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Jake” was a 17-year-old high school student who came to see me with his supportive but anxious mother. Four months earlier, Jake’s pediatrician, having read the CDC recommendations for routine testing of all patients aged 13 to 64,
In a previous Editorial here, I discussed the need for broader uptake of the 2006 CDC recommendations for routine voluntary HIV screening.1 In response to those recommendations, Maryland law was changed in July 2008, eliminating the need for written consent and formal pre- and post-test counseling. Ever since the passage of that law, I’ve been wondering when I would begin seeing patients who were diagnosed based on routine screening. A few months ago, I saw my first such patient.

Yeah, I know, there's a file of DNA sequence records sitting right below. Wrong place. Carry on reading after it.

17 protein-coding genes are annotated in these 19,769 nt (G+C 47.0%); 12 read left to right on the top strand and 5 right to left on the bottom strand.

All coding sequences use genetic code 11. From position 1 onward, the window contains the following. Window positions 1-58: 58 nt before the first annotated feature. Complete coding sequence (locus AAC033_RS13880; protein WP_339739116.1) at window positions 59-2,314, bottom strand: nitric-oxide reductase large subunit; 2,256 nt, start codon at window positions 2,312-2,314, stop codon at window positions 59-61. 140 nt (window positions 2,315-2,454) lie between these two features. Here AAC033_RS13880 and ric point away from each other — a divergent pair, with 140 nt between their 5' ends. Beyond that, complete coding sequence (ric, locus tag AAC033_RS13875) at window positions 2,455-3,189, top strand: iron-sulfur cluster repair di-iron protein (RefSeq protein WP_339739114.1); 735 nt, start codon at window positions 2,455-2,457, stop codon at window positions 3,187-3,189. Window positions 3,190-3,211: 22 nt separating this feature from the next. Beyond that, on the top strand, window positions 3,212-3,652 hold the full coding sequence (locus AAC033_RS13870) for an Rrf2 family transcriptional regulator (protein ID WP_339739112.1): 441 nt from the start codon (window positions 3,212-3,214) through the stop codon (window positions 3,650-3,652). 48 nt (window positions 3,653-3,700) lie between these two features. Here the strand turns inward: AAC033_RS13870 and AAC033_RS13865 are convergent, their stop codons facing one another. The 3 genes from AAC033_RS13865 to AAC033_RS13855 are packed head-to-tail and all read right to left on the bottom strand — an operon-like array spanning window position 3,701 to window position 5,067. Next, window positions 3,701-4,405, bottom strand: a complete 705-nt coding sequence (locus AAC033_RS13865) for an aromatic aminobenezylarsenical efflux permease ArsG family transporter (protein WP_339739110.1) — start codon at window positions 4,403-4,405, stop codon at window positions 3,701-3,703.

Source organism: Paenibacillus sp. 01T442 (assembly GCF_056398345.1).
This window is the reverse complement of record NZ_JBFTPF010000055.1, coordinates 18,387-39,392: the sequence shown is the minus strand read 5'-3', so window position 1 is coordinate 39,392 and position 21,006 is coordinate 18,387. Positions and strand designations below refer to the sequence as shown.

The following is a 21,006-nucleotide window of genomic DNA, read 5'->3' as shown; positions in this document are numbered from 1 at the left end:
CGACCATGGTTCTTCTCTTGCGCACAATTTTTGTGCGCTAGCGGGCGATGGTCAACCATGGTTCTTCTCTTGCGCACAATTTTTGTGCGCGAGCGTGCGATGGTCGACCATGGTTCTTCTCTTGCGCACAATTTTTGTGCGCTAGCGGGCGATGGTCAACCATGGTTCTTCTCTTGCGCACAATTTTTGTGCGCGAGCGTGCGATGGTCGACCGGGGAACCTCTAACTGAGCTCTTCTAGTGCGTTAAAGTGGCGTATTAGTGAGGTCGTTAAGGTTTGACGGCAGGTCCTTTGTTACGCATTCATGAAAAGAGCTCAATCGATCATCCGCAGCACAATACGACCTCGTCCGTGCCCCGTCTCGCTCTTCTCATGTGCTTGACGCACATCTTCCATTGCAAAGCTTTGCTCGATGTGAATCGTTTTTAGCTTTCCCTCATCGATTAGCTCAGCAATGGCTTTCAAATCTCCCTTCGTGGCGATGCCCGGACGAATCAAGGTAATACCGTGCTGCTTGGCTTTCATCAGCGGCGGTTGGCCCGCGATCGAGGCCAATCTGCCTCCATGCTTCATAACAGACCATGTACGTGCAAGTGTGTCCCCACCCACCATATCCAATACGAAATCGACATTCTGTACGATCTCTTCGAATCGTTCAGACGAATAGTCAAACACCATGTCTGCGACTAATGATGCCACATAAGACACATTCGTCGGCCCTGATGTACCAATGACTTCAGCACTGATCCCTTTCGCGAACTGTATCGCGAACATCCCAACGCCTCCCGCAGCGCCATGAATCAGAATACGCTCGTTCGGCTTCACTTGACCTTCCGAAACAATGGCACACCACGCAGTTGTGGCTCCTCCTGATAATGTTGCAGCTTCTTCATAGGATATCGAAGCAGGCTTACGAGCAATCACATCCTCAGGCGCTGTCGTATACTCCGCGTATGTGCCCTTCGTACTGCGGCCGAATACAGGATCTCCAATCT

“Jake” was a 17-year-old high school student who came to see me with his supportive but anxious mother. Four months earlier, Jake’s pediatrician, having read the CDC recommendations for routine testing of all patients aged 13 to 64, ordered an HIV test, which came back positive. This news hit Jake and his mother hard. The health department got involved; his girlfriend and her family had to be notified (she tested negative); Jake’s sexuality was repeatedly questioned, and his ability to focus on school and post-graduation planning suffered. During the 4 months that it took for Jake and his mother to learn of his diagnosis, find an HIV consultant, and wait for an appointment, he and his mother read about HIV infection. Although what they read was largely reassuring, they were still reeling from the shock of this completely unexpected diagnosis. Jake’s mother worried that he wasn’t mature enough to take medications regularly. She also worried about the financial implications: She was raising him alone on an income that barely covered living expenses. Her group insurance was costly and required high copayments. She worried about what would happen when it was time for him to leave home and was no longer insured.